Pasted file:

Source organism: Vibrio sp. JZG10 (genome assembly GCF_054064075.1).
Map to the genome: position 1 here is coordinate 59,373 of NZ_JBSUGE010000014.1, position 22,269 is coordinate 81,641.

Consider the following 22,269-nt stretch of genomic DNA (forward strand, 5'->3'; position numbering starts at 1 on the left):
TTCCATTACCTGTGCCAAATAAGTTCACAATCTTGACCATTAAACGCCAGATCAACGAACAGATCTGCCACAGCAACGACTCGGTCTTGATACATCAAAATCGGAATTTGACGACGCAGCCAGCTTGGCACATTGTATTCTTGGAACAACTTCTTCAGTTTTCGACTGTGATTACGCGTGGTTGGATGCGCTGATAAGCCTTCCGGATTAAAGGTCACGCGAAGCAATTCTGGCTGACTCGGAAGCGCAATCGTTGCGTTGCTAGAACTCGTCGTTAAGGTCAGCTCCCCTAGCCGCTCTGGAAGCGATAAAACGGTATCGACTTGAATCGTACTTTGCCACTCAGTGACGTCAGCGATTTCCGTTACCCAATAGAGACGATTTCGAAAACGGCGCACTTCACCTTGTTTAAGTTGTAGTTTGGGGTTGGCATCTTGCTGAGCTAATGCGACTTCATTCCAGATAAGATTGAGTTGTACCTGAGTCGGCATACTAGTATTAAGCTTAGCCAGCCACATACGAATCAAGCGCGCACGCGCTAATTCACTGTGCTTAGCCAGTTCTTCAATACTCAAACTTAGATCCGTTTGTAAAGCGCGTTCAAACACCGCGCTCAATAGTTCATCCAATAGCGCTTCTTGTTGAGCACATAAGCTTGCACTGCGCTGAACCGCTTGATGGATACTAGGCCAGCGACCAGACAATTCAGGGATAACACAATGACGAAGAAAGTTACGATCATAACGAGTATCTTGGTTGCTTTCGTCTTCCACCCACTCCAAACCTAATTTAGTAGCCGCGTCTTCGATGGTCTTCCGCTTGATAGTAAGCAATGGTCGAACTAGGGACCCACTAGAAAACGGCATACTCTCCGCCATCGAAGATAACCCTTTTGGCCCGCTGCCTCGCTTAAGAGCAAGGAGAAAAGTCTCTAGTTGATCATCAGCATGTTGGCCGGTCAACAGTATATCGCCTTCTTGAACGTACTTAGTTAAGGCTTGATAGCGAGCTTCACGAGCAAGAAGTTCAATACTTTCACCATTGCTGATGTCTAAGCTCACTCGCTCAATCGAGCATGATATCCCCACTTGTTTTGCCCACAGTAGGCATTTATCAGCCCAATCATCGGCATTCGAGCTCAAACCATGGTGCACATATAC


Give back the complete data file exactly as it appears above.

Source organism: Vibrio sp. JZG10 (genome assembly GCF_054064075.1).
Map to the genome: position 1 here is coordinate 59,373 of NZ_JBSUGE010000014.1, position 22,269 is coordinate 81,641.

Consider the following 22,269-nt stretch of genomic DNA (forward strand, 5'->3'; position numbering starts at 1 on the left):
TTCCATTACCTGTGCCAAATAAGTTCACAATCTTGACCATTAAACGCCAGATCAACGAACAGATCTGCCACAGCAACGACTCGGTCTTGATACATCAAAATCGGAATTTGACGACGCAGCCAGCTTGGCACATTGTATTCTTGGAACAACTTCTTCAGTTTTCGACTGTGATTACGCGTGGTTGGATGCGCTGATAAGCCTTCCGGATTAAAGGTCACGCGAAGCAATTCTGGCTGACTCGGAAGCGCAATCGTTGCGTTGCTAGAACTCGTCGTTAAGGTCAGCTCCCCTAGCCGCTCTGGAAGCGATAAAACGGTATCGACTTGAATCGTACTTTGCCACTCAGTGACGTCAGCGATTTCCGTTACCCAATAGAGACGATTTCGAAAACGGCGCACTTCACCTTGTTTAAGTTGTAGTTTGGGGTTGGCATCTTGCTGAGCTAATGCGACTTCATTCCAGATAAGATTGAGTTGTACCTGAGTCGGCATACTAGTATTAAGCTTAGCCAGCCACATACGAATCAAGCGCGCACGCGCTAATTCACTGTGCTTAGCCAGTTCTTCAATACTCAAACTTAGATCCGTTTGTAAAGCGCGTTCAAACACCGCGCTCAATAGTTCATCCAATAGCGCTTCTTGTTGAGCACATAAGCTTGCACTGCGCTGAACCGCTTGATGGATACTAGGCCAGCGACCAGACAATTCAGGGATAACACAATGACGAAGAAAGTTACGATCATAACGAGTATCTTGGTTGCTTTCGTCTTCCACCCACTCCAAACCTAATTTAGTAGCCGCGTCTTCGATGGTCTTCCGCTTGATAGTAAGCAATGGTCGAACTAGGGACCCACTAGAAAACGGCATACTCTCCGCCATCGAAGATAACCCTTTTGGCCCGCTGCCTCGCTTAAGAGCAAGGAGAAAAGTCTCTAGTTGATCATCAGCATGTTGGCCGGTCAACAGTATATCGCCTTCTTGAACGTACTTAGTTAAGGCTTGATAGCGAGCTTCACGAGCAAGAAGTTCAATACTTTCACCATTGCTGATGTCTAAGCTCACTCGCTCAATCGAGCATGATATCCCCACTTGTTTTGCCCACAGTAGGCATTTATCAGCCCAATCATCGGCATTCGAGCTCAAACCATGGTGCACATATAC